4.
Ellis E 3rd, Carlson DS. Histologic comparison of the costochondral, sternoclavicular, and temporomandibular joints during growth in Macaca mulatta. J Oral Maxillofac Surg 1986;44:312-21.  Back to cited text no. 4
    
5.
Daniels S, Ellis E 3rd, Carlson DS. Histologic analysis of costochondral and sternoclavicular grafts in the TMJ of the juvenile monkey. J Oral Maxillofac Surg 1987;45:675-83.  Back to cited text no. 5
    
6.
Al-Kayat A, Bramley P. A modified pre-auricular approach to the temporomandibular joint and malar arch. Br J Oral Surg 1979;17:91-103.  Back to cited text no. 6
    
7.
Topazian RG. Etiology of ankylosis of temporomandibular joint: Analysis of 44 cases. J Oral Surg Anesth Hosp Dent Serv 1964;22:227-33.  Back to cited text no. 7
    
8.
Topazian RG. Comparison of gap and interposition arthroplasty in the treatment of temporomandibular joint ankylosis. J Oral Surg 1966;24:405-9.  Back to cited text no. 8
    
9.
Moss ML. Functional cranial analysis and the functional matrix. Int J Orthod 1979;17:21-31.  Back to cited text no. 9
    
10.
Politis C, Fossion E, Bossuyt M. The use of costochondral grafts in arthroplasty of the temporomandibular joint. J Craniomaxillofac Surg 1987;15:345-54.  Back to cited text no. 10
    
11.
Poswillo DE. Biological reconstruction of the mandibular condyle. Br J Oral Maxillofac Surg 1987;25:100-4.  Back to cited text no. 11
    
12.
Siemssen SO. Temporomandibular arthroplasty by transfer of the sterno-clavicular joint on a muscle pedicle. Br J Plast Surg 1982;35:225-38.  Back to cited text no. 12
    
13.
Snyder CC, Benson AK, Slater PV. Construction of the temporomandibular joint by transplanting the autogenous sternoclavicular joint. South Med J 1971;64:807-14.  Back to cited text no. 13
    
14.
Snyder CC, Levine GA, Dingman DL. Trial of a sternoclavicular whole joint graft as a substitute for the temporomandibular joint. Plast Reconstr Surg 1971;48:447-52.  Back to cited text no. 14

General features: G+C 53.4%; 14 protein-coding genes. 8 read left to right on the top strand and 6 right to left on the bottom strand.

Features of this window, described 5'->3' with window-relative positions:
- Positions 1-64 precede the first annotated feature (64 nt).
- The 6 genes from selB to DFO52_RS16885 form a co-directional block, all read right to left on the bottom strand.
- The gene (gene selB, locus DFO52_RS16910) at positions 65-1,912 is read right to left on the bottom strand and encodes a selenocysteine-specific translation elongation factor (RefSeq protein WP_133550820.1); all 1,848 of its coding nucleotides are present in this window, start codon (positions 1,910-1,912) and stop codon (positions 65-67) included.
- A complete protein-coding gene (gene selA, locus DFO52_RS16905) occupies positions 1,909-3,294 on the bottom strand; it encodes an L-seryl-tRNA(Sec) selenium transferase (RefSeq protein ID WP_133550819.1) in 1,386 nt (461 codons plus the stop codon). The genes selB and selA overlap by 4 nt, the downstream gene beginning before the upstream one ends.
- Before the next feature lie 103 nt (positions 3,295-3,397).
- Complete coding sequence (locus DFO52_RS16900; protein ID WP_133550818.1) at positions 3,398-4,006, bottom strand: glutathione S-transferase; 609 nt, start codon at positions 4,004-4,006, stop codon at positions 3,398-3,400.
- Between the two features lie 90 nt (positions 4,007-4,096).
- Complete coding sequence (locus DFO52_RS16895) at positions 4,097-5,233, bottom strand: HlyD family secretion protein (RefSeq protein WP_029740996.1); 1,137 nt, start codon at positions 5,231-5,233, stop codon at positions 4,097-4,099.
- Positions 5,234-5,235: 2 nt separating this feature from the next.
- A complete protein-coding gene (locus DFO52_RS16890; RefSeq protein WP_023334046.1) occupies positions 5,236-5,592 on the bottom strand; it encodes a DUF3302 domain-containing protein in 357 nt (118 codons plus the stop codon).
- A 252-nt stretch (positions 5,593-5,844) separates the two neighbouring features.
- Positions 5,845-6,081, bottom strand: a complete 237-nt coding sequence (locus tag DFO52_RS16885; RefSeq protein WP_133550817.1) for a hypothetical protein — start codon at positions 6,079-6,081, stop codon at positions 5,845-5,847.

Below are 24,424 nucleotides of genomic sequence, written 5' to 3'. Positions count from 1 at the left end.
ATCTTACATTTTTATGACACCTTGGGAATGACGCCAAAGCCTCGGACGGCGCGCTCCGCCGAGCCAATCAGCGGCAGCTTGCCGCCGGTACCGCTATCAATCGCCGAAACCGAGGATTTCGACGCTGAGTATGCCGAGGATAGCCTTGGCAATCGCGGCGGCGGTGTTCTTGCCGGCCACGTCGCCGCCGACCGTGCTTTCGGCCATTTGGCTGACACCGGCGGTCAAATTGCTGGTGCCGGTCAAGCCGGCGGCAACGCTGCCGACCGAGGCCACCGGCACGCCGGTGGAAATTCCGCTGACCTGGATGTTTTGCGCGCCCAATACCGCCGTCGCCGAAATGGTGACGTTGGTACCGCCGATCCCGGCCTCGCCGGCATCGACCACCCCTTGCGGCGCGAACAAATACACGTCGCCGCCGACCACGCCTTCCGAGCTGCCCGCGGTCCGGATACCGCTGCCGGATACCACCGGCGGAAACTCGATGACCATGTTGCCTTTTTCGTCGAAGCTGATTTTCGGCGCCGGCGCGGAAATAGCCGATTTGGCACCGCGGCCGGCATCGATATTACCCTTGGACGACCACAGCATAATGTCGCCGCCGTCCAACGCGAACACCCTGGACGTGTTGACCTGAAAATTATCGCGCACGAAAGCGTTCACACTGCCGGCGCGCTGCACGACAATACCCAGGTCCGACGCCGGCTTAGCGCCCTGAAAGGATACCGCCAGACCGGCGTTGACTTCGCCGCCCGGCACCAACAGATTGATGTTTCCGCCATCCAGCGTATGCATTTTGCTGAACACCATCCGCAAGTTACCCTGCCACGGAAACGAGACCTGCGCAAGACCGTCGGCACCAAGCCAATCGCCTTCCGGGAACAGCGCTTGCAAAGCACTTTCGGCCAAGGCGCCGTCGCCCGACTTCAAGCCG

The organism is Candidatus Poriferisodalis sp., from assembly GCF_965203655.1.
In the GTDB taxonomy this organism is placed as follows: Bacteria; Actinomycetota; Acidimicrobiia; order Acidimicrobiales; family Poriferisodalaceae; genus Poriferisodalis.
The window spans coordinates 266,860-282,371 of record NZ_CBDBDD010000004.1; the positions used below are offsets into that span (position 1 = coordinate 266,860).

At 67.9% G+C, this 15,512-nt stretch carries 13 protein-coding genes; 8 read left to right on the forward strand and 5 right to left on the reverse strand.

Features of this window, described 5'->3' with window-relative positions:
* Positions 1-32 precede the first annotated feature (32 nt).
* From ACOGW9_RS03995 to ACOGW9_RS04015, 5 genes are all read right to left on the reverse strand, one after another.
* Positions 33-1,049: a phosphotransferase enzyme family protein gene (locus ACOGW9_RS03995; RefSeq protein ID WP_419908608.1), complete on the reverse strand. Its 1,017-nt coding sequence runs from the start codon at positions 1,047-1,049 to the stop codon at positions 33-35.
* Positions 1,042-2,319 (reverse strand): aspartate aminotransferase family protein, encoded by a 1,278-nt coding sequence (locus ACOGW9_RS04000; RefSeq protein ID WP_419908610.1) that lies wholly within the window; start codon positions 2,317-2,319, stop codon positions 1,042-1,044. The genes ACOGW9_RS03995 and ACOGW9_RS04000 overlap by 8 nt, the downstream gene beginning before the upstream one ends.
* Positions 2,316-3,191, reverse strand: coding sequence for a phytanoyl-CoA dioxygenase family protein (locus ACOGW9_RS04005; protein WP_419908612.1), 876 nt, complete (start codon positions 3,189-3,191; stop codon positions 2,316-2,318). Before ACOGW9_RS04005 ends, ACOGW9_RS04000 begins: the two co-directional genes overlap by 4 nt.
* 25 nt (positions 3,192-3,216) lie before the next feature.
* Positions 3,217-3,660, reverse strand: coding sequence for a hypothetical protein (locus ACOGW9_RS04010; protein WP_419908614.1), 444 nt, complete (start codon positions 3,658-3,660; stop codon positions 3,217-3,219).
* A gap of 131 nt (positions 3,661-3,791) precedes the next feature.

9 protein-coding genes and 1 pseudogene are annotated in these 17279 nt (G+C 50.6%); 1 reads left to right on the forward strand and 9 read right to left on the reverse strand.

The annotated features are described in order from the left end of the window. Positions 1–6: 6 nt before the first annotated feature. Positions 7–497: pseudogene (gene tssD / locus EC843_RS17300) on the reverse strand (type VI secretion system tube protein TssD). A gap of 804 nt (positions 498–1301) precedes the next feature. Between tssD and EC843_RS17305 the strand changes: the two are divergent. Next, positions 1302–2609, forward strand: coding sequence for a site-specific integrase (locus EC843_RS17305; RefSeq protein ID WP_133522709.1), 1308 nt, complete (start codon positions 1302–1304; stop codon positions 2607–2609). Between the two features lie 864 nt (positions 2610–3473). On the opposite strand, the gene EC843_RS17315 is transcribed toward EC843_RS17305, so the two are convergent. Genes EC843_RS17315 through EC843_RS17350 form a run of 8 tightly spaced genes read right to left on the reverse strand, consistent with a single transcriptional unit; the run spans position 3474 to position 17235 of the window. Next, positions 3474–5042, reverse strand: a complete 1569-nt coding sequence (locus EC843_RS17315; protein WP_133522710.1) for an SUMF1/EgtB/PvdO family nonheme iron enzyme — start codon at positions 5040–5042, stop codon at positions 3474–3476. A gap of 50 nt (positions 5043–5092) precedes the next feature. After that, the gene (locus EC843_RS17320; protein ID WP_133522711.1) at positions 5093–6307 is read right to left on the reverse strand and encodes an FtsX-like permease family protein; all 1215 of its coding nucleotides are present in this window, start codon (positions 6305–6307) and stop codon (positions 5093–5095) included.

15.
Lexer E. Joint transplantations and arthroplasty. Surg Gynecol Obstet 1925;40:782-809.  Back to cited text no. 15
    
16.
Matukas VJ, Szymela VF, Schmidt JF. Surgical treatment of bony ankylosis in a child using a composite cartilage-bone iliac crest graft. J Oral Surg 1980;38:903-5.  Back to cited text no. 16
    
17.
Wax MK, Winslow CP, Hansen J, MacKenzie D, Cohen J, Andersen P, et al. Aretrospective analysis of temporomandibular joint reconstruction with free fibula microvascular flap. Laryngoscope 2000;110:977-81.  Back to cited text no. 17
    
18.
Hong Y, Gu X, Feng X, Wang Y. Modified coronoid process grafts combined with sagittal split osteotomy for treatment of bilateral temporomandibular joint ankylosis. J Oral Maxillofac Surg 2002;60:11-8.  Back to cited text no. 18
    
19.
Gillies H. Plastic Surgery of the Face. London: Oxford University Press; 1920.  Back to cited text no. 19
    
20.
Wolford LM, Cottrell DA, Henry C. Sternoclavicular grafts for temporomandibular joint reconstruction. J Oral Maxillofac Surg 1994;52:119-28.  Back to cited text no. 20
    
21.
Singh V, Verma A, Kumar I, Bhagol A. Reconstruction of ankylosed temporomandibular joint: Sternoclavicular grafting as an approach to management. Int J Oral Maxillofac Surg 2011;40:260-5.  Back to cited text no. 21
    
22.
Kaban LB, Perrott DH, Fisher K. A protocol for management of temporomandibular joint ankylosis. J Oral Maxillofac Surg 1990;48:1145-51.  Back to cited text no. 22
    
23.
Singh V, Dhingra R, Bhagol A. Prospective analysis of temporomandibular joint reconstruction in ankylosis with sternoclavicular graft and buccal fat pad lining. J Oral Maxillofac Surg 2012;70:997-1006.  Back to cited text no. 23
    
24.
Henning TB, Ellis E 3rd, Carlson DS. Growth of the mandible following replacement of the mandibular condyle with the sternal end of the clavicle: An experimental investigation in Macaca mulatta. J Oral Maxillofac Surg 1992;50:1196-206.  Back to cited text no. 24
    
25.
Reid CD, Taylor GI, Waterhouse N. The clavicular head of pectoralis major musculocutaneous free flap. Br J Plast Surg 1986;39:57-65.  Back to cited text no. 25
    


    Figures

  [Figure 1], [Figure 2], [Figure 3], [Figure 4], [Figure 5], [Figure 6], [Figure 7], [Figure 8], [Figure 9], [Figure 10]
 
 
    Tables

  [Table 1], [Table 2], [Table 3], [Table 4], [Table 5]